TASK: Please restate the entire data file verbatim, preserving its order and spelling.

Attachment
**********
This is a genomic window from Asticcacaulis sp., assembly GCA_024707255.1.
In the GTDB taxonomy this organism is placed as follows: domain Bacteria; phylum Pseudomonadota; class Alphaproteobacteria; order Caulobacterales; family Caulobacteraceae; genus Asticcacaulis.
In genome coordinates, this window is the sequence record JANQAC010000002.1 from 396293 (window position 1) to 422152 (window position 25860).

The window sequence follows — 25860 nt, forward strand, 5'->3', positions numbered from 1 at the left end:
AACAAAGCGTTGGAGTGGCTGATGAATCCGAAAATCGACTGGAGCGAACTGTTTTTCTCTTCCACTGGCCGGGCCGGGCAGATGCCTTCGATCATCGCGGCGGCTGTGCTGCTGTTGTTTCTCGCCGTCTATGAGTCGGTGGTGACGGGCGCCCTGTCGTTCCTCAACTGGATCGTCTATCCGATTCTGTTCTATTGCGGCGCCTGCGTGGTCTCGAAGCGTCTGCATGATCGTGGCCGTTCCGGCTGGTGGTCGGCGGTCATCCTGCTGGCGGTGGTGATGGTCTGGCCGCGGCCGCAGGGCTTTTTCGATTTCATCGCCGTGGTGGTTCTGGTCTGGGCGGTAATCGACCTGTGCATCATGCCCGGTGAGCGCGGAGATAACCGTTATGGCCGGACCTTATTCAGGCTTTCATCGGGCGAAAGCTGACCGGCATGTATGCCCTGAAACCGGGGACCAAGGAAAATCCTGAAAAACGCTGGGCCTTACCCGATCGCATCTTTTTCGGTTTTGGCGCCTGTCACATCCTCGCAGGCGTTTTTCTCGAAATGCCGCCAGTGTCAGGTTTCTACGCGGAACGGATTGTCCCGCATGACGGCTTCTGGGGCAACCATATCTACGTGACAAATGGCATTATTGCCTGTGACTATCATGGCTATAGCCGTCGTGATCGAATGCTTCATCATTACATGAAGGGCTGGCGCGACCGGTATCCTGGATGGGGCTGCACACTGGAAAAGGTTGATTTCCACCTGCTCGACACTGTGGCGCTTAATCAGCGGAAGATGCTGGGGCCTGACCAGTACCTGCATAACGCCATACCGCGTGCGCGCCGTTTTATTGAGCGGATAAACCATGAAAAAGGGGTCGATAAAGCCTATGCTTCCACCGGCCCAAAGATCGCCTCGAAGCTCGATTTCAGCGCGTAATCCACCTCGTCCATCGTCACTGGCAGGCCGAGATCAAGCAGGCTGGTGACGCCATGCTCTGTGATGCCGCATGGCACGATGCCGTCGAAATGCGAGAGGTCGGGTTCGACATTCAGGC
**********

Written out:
This is a genomic window from Asticcacaulis sp., assembly GCA_024707255.1.
In the GTDB taxonomy this organism is placed as follows: domain Bacteria; phylum Pseudomonadota; class Alphaproteobacteria; order Caulobacterales; family Caulobacteraceae; genus Asticcacaulis.
In genome coordinates, this window is the sequence record JANQAC010000002.1 from 396293 (window position 1) to 422152 (window position 25860).

The window sequence follows — 25860 nt, forward strand, 5'->3', positions numbered from 1 at the left end:
AACAAAGCGTTGGAGTGGCTGATGAATCCGAAAATCGACTGGAGCGAACTGTTTTTCTCTTCCACTGGCCGGGCCGGGCAGATGCCTTCGATCATCGCGGCGGCTGTGCTGCTGTTGTTTCTCGCCGTCTATGAGTCGGTGGTGACGGGCGCCCTGTCGTTCCTCAACTGGATCGTCTATCCGATTCTGTTCTATTGCGGCGCCTGCGTGGTCTCGAAGCGTCTGCATGATCGTGGCCGTTCCGGCTGGTGGTCGGCGGTCATCCTGCTGGCGGTGGTGATGGTCTGGCCGCGGCCGCAGGGCTTTTTCGATTTCATCGCCGTGGTGGTTCTGGTCTGGGCGGTAATCGACCTGTGCATCATGCCCGGTGAGCGCGGAGATAACCGTTATGGCCGGACCTTATTCAGGCTTTCATCGGGCGAAAGCTGACCGGCATGTATGCCCTGAAACCGGGGACCAAGGAAAATCCTGAAAAACGCTGGGCCTTACCCGATCGCATCTTTTTCGGTTTTGGCGCCTGTCACATCCTCGCAGGCGTTTTTCTCGAAATGCCGCCAGTGTCAGGTTTCTACGCGGAACGGATTGTCCCGCATGACGGCTTCTGGGGCAACCATATCTACGTGACAAATGGCATTATTGCCTGTGACTATCATGGCTATAGCCGTCGTGATCGAATGCTTCATCATTACATGAAGGGCTGGCGCGACCGGTATCCTGGATGGGGCTGCACACTGGAAAAGGTTGATTTCCACCTGCTCGACACTGTGGCGCTTAATCAGCGGAAGATGCTGGGGCCTGACCAGTACCTGCATAACGCCATACCGCGTGCGCGCCGTTTTATTGAGCGGATAAACCATGAAAAAGGGGTCGATAAAGCCTATGCTTCCACCGGCCCAAAGATCGCCTCGAAGCTCGATTTCAGCGCGTAATCCACCTCGTCCATCGTCACTGGCAGGCCGAGATCAAGCAGGCTGGTGACGCCATGCTCTGTGATGCCGCATGGCACGATGCCGTCGAAATGCGAGAGGTCGGGTTCGACATTCAGGC